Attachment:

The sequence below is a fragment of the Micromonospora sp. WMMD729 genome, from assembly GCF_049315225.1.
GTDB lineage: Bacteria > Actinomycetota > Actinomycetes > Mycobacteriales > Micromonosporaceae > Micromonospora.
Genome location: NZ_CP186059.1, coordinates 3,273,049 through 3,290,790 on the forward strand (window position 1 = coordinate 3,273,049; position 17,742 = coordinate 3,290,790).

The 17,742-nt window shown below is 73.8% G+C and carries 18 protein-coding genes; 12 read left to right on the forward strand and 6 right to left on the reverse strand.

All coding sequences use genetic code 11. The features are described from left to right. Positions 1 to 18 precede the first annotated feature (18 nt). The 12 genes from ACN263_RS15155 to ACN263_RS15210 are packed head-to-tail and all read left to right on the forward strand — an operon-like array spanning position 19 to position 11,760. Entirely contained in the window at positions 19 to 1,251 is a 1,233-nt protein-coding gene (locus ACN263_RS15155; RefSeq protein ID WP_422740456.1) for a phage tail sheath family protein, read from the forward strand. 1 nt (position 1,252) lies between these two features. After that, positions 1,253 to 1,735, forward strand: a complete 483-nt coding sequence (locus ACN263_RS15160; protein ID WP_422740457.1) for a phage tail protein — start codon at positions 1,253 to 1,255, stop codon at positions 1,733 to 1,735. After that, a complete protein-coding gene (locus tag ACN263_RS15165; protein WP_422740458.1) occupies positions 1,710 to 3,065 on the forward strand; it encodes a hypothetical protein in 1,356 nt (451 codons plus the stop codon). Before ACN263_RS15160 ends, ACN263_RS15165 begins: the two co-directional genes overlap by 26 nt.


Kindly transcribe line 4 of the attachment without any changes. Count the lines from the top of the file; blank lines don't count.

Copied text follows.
The 17,742-nt window shown below is 73.8% G+C and carries 18 protein-coding genes; 12 read left to right on the forward strand and 6 right to left on the reverse strand.